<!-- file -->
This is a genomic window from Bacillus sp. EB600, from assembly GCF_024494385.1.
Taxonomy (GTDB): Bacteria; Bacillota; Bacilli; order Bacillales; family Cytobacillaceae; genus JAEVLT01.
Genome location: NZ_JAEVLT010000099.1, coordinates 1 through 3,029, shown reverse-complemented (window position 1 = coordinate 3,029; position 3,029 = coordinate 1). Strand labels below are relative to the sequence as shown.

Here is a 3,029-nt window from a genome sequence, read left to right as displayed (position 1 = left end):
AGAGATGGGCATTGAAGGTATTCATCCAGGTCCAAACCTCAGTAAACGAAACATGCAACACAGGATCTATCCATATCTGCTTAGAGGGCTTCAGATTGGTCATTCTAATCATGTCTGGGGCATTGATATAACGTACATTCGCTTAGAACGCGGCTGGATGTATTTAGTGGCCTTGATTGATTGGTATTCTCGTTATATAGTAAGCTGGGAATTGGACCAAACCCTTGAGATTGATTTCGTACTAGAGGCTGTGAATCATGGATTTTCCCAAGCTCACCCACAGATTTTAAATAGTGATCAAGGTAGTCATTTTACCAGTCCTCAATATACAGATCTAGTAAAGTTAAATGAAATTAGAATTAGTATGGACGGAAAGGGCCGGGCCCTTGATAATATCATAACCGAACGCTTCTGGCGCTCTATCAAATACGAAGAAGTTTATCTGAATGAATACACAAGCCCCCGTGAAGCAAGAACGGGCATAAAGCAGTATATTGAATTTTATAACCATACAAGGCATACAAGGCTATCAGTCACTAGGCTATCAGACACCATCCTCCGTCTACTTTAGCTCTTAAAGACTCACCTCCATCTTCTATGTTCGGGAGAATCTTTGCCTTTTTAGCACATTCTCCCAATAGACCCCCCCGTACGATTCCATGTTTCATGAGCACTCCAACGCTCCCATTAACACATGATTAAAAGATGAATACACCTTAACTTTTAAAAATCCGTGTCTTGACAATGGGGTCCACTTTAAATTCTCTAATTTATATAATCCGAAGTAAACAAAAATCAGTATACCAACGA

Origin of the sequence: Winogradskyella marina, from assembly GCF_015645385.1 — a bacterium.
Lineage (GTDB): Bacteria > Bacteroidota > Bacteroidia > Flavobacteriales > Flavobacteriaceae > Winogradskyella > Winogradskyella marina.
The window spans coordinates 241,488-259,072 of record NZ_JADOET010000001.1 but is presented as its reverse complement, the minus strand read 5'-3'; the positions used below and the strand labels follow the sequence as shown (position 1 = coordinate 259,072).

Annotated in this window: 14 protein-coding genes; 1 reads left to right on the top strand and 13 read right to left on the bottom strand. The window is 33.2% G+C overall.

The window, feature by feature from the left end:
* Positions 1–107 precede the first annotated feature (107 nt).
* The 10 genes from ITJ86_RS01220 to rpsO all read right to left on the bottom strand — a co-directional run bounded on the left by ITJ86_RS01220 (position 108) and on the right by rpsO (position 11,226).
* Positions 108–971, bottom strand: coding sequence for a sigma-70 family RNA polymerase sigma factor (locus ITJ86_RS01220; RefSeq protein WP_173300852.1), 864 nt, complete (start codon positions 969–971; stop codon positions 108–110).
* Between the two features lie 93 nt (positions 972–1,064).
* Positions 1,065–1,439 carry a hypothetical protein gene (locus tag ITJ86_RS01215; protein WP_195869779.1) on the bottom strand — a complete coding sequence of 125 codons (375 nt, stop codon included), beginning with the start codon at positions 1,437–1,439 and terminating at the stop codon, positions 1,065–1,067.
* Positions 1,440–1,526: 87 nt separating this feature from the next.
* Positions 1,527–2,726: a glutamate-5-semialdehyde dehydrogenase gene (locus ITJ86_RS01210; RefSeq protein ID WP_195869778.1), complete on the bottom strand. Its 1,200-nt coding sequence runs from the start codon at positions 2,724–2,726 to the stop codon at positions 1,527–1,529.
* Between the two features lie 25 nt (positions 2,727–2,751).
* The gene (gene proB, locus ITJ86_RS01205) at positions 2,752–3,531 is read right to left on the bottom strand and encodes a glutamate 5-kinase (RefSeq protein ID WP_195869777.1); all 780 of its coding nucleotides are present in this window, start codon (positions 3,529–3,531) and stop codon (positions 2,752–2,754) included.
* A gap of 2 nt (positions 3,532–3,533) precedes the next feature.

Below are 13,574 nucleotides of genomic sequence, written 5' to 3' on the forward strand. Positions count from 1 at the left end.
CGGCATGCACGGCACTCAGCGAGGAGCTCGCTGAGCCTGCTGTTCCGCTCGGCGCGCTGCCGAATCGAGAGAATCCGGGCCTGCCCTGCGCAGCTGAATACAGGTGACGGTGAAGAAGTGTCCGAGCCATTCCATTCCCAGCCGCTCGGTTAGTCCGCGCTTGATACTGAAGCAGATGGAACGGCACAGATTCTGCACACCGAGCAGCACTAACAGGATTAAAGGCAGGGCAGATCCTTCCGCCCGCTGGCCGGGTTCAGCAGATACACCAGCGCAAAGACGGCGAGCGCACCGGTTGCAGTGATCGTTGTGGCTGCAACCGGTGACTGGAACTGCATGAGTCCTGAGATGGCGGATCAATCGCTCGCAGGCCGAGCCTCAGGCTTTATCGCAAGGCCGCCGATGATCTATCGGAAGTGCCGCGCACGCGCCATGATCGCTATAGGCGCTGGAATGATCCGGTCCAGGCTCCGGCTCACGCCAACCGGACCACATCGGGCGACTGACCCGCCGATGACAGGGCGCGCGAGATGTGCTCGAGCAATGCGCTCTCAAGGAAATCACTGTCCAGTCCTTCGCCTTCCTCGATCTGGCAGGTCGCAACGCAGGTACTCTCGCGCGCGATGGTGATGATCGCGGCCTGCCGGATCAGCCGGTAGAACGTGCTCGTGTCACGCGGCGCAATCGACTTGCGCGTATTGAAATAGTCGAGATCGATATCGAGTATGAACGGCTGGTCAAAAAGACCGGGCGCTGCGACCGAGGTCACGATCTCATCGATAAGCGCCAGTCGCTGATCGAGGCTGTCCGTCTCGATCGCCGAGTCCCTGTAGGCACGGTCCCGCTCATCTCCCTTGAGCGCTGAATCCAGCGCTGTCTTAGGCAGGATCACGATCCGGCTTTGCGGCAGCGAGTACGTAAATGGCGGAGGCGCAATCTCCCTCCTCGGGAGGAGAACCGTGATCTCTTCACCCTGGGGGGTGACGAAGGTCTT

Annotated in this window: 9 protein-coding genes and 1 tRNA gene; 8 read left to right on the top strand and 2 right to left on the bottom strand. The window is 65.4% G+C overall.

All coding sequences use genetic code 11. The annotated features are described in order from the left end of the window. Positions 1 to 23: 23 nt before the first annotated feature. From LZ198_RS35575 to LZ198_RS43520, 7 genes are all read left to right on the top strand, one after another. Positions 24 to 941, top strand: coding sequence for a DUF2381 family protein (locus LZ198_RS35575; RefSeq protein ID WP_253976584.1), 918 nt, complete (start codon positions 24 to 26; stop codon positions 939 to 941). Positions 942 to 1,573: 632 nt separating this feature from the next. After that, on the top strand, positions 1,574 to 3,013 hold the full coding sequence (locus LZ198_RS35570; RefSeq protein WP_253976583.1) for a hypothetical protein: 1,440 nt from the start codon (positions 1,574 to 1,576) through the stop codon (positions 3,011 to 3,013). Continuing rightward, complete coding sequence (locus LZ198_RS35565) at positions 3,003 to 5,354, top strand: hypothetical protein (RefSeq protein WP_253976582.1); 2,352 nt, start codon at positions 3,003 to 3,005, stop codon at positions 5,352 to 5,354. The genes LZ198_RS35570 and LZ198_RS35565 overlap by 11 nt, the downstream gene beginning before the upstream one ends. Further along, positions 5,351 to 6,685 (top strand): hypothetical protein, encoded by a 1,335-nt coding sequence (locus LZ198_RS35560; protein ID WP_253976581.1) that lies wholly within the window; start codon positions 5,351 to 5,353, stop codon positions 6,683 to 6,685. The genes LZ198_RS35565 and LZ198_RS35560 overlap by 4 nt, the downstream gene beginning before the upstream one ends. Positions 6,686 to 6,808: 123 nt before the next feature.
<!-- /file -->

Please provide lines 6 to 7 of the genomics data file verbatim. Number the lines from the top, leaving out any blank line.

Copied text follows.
Origin of the sequence: Winogradskyella marina, from assembly GCF_015645385.1 — a bacterium.
Lineage (GTDB): Bacteria > Bacteroidota > Bacteroidia > Flavobacteriales > Flavobacteriaceae > Winogradskyella > Winogradskyella marina.